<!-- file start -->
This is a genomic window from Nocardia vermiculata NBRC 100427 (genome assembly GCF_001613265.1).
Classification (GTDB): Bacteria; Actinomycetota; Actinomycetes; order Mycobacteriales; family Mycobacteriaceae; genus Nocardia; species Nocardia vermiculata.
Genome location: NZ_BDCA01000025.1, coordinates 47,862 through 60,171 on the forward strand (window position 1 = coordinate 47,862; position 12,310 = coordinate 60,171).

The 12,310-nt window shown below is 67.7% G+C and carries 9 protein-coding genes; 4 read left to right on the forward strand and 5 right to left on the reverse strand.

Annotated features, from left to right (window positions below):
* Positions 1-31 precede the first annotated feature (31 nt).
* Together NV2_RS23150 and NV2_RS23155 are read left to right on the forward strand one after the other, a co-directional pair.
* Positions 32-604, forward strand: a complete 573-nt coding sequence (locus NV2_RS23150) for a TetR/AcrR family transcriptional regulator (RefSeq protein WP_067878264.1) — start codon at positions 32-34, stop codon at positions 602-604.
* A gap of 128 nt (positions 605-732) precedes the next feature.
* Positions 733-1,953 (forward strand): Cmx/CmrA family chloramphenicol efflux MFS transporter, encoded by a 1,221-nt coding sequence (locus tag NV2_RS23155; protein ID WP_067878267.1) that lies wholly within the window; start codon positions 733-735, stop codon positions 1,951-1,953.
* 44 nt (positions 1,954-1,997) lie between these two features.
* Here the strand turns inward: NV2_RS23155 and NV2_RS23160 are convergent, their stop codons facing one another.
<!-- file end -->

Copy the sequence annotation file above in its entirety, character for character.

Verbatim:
This is a genomic window from Nocardia vermiculata NBRC 100427 (genome assembly GCF_001613265.1).
Classification (GTDB): Bacteria; Actinomycetota; Actinomycetes; order Mycobacteriales; family Mycobacteriaceae; genus Nocardia; species Nocardia vermiculata.
Genome location: NZ_BDCA01000025.1, coordinates 47,862 through 60,171 on the forward strand (window position 1 = coordinate 47,862; position 12,310 = coordinate 60,171).

The 12,310-nt window shown below is 67.7% G+C and carries 9 protein-coding genes; 4 read left to right on the forward strand and 5 right to left on the reverse strand.

Annotated features, from left to right (window positions below):
* Positions 1-31 precede the first annotated feature (31 nt).
* Together NV2_RS23150 and NV2_RS23155 are read left to right on the forward strand one after the other, a co-directional pair.
* Positions 32-604, forward strand: a complete 573-nt coding sequence (locus NV2_RS23150) for a TetR/AcrR family transcriptional regulator (RefSeq protein WP_067878264.1) — start codon at positions 32-34, stop codon at positions 602-604.
* A gap of 128 nt (positions 605-732) precedes the next feature.
* Positions 733-1,953 (forward strand): Cmx/CmrA family chloramphenicol efflux MFS transporter, encoded by a 1,221-nt coding sequence (locus tag NV2_RS23155; protein ID WP_067878267.1) that lies wholly within the window; start codon positions 733-735, stop codon positions 1,951-1,953.
* 44 nt (positions 1,954-1,997) lie between these two features.
* Here the strand turns inward: NV2_RS23155 and NV2_RS23160 are convergent, their stop codons facing one another.